Tampering with Treaties: Kosovo President Seeks Judicial Advice on Ratification
28 Pages Posted: 5 Nov 2018
Date Written: October 13, 2018
The president of Kosovo is asking the Constitutional Court whether letters he exchanged in the spring with the European Union about an advisory rule-of-law mission should be ratified by the parliament. But this seemingly straightforward question could impact war-crime prosecutions and peace negotiations between Kosovo and Serbia. The president’s petition should be rejected because it raises no constitutional issue that would help the president exercise his powers, and the Court has no authority to review international treaties once they’re ratified or made effective. If the Court admits the petition, it should decide that the exchanged instruments could be ratified by presidential signature alone. They do not amount to a political matter or transfer of sovereignty, which would require parliamentary approval. Furthermore, the letters are an administrative agreement implementing commitments made in previous treaties and a recent constitutional amendment. In any case, this year’s letters may not undo existing obligations.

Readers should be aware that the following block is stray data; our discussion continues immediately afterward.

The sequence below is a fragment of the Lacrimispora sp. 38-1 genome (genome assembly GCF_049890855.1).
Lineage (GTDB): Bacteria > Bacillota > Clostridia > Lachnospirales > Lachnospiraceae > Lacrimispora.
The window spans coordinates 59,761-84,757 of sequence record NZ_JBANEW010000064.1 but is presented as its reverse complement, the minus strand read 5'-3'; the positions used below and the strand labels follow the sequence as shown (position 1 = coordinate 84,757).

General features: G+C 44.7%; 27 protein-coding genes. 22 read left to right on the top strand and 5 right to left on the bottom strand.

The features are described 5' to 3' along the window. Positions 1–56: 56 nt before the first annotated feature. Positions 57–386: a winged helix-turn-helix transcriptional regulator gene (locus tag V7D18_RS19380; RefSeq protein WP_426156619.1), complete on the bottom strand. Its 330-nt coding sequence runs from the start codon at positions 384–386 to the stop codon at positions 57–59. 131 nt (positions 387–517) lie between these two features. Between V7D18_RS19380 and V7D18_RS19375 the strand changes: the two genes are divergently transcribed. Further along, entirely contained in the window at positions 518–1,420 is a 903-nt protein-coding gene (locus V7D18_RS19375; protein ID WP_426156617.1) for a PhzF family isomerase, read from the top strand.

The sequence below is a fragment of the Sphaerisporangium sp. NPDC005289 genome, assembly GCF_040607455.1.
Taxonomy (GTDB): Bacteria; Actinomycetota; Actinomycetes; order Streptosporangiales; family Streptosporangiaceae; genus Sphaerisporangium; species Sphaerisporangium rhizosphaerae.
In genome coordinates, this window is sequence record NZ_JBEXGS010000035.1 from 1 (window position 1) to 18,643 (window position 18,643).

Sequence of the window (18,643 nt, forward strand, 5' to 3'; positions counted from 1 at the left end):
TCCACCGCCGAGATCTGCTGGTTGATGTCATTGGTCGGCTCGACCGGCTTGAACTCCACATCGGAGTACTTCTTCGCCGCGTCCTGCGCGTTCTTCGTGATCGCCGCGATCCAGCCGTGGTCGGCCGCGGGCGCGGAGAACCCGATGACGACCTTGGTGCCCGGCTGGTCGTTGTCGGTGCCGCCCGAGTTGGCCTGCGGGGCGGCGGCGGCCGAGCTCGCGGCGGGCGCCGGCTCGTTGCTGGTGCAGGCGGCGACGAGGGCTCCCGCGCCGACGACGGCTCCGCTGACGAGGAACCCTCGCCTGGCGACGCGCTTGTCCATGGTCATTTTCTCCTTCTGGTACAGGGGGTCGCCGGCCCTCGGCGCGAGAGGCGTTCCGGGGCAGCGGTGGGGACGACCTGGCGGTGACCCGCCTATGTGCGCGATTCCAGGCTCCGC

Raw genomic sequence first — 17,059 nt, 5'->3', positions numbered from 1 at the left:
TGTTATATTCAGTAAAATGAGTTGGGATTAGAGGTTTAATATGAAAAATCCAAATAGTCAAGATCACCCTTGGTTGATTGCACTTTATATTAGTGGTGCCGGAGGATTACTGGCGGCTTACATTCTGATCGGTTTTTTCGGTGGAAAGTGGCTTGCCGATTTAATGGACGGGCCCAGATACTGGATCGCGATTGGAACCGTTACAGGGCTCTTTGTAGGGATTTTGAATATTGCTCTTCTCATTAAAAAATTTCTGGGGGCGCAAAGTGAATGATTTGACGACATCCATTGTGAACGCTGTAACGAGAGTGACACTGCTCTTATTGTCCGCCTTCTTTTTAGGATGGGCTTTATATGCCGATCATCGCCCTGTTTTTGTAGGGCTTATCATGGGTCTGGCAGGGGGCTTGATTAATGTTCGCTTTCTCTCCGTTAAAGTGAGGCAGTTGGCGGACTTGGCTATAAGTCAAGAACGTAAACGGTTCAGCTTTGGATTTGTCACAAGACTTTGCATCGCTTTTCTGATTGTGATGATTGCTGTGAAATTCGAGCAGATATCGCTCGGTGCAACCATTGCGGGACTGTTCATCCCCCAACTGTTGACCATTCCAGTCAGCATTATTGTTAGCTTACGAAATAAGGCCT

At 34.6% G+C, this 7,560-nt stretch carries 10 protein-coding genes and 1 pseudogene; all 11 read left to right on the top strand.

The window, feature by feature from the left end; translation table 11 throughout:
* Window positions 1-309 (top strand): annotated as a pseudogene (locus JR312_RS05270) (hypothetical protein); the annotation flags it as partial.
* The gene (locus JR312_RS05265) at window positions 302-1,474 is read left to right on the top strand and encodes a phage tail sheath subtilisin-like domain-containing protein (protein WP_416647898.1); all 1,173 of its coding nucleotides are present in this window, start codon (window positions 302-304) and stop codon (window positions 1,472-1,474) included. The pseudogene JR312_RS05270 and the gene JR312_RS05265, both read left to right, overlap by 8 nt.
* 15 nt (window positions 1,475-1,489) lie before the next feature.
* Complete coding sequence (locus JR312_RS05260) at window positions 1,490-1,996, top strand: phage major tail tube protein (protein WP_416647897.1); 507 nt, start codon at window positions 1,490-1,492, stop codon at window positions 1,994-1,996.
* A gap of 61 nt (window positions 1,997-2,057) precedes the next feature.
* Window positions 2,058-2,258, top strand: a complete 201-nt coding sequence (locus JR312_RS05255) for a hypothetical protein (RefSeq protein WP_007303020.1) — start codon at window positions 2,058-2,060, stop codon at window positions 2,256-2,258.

Keywords: constitutional law, international treaties, executive agreements, ratification, head of state, parliament, EU, Special Court, jus cogens
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